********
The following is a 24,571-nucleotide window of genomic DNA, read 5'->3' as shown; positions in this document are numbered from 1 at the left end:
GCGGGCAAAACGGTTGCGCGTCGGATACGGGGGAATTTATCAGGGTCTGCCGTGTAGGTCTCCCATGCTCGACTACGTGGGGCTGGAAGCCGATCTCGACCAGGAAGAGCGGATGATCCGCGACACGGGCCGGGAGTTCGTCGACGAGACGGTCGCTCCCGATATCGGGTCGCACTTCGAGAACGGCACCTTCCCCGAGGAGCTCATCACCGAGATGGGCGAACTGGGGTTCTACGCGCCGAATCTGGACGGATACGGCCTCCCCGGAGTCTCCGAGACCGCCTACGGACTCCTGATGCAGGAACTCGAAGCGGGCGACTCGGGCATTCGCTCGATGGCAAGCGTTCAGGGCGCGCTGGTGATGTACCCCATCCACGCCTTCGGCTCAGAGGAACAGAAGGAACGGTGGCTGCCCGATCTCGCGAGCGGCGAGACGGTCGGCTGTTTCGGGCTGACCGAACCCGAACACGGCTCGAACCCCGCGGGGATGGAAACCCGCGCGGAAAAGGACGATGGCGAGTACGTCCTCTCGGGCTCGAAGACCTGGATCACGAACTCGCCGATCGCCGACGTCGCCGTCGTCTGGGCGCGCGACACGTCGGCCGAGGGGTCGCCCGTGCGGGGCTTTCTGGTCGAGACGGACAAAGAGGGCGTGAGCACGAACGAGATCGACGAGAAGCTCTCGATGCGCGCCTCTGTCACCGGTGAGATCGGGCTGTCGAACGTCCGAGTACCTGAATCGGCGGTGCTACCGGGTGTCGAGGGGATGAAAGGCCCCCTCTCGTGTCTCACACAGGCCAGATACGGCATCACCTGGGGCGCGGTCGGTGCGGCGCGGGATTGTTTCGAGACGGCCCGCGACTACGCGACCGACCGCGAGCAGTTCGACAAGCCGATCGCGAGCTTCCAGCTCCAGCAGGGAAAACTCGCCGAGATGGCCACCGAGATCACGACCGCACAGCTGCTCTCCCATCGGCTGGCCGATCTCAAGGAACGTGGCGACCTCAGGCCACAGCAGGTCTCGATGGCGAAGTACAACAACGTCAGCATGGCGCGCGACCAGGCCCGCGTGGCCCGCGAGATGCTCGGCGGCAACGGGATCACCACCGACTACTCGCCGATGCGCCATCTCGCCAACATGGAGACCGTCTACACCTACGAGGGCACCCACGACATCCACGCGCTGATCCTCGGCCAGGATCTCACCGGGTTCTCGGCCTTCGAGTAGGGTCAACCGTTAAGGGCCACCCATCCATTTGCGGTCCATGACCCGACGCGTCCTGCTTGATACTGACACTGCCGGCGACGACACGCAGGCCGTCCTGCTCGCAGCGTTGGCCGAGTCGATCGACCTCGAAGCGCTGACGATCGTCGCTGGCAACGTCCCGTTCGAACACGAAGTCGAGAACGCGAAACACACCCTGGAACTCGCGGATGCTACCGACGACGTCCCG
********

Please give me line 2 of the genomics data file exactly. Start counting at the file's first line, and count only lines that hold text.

GCGGGCAAAACGGTTGCGCGTCGGATACGGGGGAATTTATCAGGGTCTGCCGTGTAGGTCTCCCATGCTCGACTACGTGGGGCTGGAAGCCGATCTCGACCAGGAAGAGCGGATGATCCGCGACACGGGCCGGGAGTTCGTCGACGAGACGGTCGCTCCCGATATCGGGTCGCACTTCGAGAACGGCACCTTCCCCGAGGAGCTCATCACCGAGATGGGCGAACTGGGGTTCTACGCGCCGAATCTGGACGGATACGGCCTCCCCGGAGTCTCCGAGACCGCCTACGGACTCCTGATGCAGGAACTCGAAGCGGGCGACTCGGGCATTCGCTCGATGGCAAGCGTTCAGGGCGCGCTGGTGATGTACCCCATCCACGCCTTCGGCTCAGAGGAACAGAAGGAACGGTGGCTGCCCGATCTCGCGAGCGGCGAGACGGTCGGCTGTTTCGGGCTGACCGAACCCGAACACGGCTCGAACCCCGCGGGGATGGAAACCCGCGCGGAAAAGGACGATGGCGAGTACGTCCTCTCGGGCTCGAAGACCTGGATCACGAACTCGCCGATCGCCGACGTCGCCGTCGTCTGGGCGCGCGACACGTCGGCCGAGGGGTCGCCCGTGCGGGGCTTTCTGGTCGAGACGGACAAAGAGGGCGTGAGCACGAACGAGATCGACGAGAAGCTCTCGATGCGCGCCTCTGTCACCGGTGAGATCGGGCTGTCGAACGTCCGAGTACCTGAATCGGCGGTGCTACCGGGTGTCGAGGGGATGAAAGGCCCCCTCTCGTGTCTCACACAGGCCAGATACGGCATCACCTGGGGCGCGGTCGGTGCGGCGCGGGATTGTTTCGAGACGGCCCGCGACTACGCGACCGACCGCGAGCAGTTCGACAAGCCGATCGCGAGCTTCCAGCTCCAGCAGGGAAAACTCGCCGAGATGGCCACCGAGATCACGACCGCACAGCTGCTCTCCCATCGGCTGGCCGATCTCAAGGAACGTGGCGACCTCAGGCCACAGCAGGTCTCGATGGCGAAGTACAACAACGTCAGCATGGCGCGCGACCAGGCCCGCGTGGCCCGCGAGATGCTCGGCGGCAACGGGATCACCACCGACTACTCGCCGATGCGCCATCTCGCCAACATGGAGACCGTCTACACCTACGAGGGCACCCACGACATCCACGCGCTGATCCTCGGCCAGGATCTCACCGGGTTCTCGGCCTTCGAGTAGGGTCAACCGTTAAGGGCCACCCATCCATTTGCGGTCCATGACCCGACGCGTCCTGCTTGATACTGACACTGCCGGCGACGACACGCAGGCCGTCCTGCTCGCAGCGTTGGCCGAGTCGATCGACCTCGAAGCGCTGACGATCGTCGCTGGCAACGTCCCGTTCGAACACGAAGTCGAGAACGCGAAACACACCCTGGAACTCGCGGATGCTACCGACGACGTCCCG